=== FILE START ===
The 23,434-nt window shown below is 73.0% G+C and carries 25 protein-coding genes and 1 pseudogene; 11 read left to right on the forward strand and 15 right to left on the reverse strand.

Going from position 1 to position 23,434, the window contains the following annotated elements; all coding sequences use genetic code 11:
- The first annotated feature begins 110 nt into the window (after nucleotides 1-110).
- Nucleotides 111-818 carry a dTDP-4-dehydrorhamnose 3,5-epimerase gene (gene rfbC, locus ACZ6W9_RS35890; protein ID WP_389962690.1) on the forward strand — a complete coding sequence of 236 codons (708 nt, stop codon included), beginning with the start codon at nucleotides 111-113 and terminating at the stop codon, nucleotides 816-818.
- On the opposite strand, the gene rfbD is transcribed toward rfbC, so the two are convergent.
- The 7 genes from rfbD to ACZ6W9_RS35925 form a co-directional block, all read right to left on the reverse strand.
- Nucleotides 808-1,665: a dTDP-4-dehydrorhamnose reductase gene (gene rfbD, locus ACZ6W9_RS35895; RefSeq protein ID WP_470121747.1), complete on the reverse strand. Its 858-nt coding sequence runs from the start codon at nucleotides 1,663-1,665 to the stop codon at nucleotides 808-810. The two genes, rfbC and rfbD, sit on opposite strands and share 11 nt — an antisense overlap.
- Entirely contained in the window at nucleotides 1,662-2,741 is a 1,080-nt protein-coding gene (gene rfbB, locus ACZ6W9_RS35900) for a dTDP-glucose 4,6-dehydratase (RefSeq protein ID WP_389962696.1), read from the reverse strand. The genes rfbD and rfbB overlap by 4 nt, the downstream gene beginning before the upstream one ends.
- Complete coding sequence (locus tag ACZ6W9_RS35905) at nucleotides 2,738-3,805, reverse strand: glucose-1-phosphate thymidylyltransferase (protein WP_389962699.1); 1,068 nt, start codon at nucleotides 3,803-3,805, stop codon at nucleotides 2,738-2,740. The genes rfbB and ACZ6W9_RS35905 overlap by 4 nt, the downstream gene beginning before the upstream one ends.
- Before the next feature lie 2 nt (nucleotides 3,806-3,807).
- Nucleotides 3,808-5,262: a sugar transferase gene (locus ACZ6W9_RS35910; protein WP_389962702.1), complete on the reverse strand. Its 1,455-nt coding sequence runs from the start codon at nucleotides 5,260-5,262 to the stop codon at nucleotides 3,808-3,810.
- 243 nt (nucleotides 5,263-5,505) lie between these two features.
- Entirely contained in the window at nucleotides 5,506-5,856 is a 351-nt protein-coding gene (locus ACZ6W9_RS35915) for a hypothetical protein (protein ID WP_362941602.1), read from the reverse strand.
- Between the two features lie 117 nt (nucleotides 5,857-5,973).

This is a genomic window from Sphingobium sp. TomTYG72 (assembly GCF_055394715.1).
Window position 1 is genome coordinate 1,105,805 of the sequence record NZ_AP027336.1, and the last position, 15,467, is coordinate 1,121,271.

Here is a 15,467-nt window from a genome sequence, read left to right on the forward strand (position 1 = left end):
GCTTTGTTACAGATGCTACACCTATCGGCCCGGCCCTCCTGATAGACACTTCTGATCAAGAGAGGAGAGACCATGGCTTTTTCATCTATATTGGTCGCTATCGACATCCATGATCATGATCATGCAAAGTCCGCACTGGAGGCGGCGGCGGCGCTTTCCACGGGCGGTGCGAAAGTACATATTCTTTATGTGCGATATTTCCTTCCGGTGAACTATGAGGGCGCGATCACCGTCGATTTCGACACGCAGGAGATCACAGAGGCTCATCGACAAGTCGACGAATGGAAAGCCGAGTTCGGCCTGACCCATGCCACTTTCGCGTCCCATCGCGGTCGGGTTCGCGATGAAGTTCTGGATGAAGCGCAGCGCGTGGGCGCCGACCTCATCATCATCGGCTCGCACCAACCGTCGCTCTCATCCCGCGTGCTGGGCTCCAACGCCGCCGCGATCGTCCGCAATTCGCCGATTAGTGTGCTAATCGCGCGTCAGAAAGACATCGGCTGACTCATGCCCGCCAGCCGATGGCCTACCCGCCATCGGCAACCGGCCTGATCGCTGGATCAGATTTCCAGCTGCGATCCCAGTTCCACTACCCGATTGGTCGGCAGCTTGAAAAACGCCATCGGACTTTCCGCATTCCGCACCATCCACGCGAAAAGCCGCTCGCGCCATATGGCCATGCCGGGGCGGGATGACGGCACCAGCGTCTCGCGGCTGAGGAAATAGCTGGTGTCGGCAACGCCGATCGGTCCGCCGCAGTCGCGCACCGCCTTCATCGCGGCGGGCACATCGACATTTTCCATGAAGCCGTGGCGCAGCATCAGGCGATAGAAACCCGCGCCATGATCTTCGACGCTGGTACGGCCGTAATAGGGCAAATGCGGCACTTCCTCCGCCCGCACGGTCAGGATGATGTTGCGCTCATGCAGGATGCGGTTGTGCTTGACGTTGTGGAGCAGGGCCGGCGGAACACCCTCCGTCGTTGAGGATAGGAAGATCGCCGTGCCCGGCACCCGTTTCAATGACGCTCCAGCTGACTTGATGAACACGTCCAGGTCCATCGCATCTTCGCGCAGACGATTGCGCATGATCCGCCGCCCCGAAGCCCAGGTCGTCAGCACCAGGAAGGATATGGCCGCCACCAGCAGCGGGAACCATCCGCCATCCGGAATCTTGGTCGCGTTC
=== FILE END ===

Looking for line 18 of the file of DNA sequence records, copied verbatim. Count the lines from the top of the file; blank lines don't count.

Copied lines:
GCTTTGTTACAGATGCTACACCTATCGGCCCGGCCCTCCTGATAGACACTTCTGATCAAGAGAGGAGAGACCATGGCTTTTTCATCTATATTGGTCGCTATCGACATCCATGATCATGATCATGCAAAGTCCGCACTGGAGGCGGCGGCGGCGCTTTCCACGGGCGGTGCGAAAGTACATATTCTTTATGTGCGATATTTCCTTCCGGTGAACTATGAGGGCGCGATCACCGTCGATTTCGACACGCAGGAGATCACAGAGGCTCATCGACAAGTCGACGAATGGAAAGCCGAGTTCGGCCTGACCCATGCCACTTTCGCGTCCCATCGCGGTCGGGTTCGCGATGAAGTTCTGGATGAAGCGCAGCGCGTGGGCGCCGACCTCATCATCATCGGCTCGCACCAACCGTCGCTCTCATCCCGCGTGCTGGGCTCCAACGCCGCCGCGATCGTCCGCAATTCGCCGATTAGTGTGCTAATCGCGCGTCAGAAAGACATCGGCTGACTCATGCCCGCCAGCCGATGGCCTACCCGCCATCGGCAACCGGCCTGATCGCTGGATCAGATTTCCAGCTGCGATCCCAGTTCCACTACCCGATTGGTCGGCAGCTTGAAAAACGCCATCGGACTTTCCGCATTCCGCACCATCCACGCGAAAAGCCGCTCGCGCCATATGGCCATGCCGGGGCGGGATGACGGCACCAGCGTCTCGCGGCTGAGGAAATAGCTGGTGTCGGCAACGCCGATCGGTCCGCCGCAGTCGCGCACCGCCTTCATCGCGGCGGGCACATCGACATTTTCCATGAAGCCGTGGCGCAGCATCAGGCGATAGAAACCCGCGCCATGATCTTCGACGCTGGTACGGCCGTAATAGGGCAAATGCGGCACTTCCTCCGCCCGCACGGTCAGGATGATGTTGCGCTCATGCAGGATGCGGTTGTGCTTGACGTTGTGGAGCAGGGCCGGCGGAACACCCTCCGTCGTTGAGGATAGGAAGATCGCCGTGCCCGGCACCCGTTTCAATGACGCTCCAGCTGACTTGATGAACACGTCCAGGTCCATCGCATCTTCGCGCAGACGATTGCGCATGATCCGCCGCCCCGAAGCCCAGGTCGTCAGCACCAGGAAGGATATGGCCGCCACCAGCAGCGGGAACCATCCGCCATCCGGAATCTTGGTCGCGTTC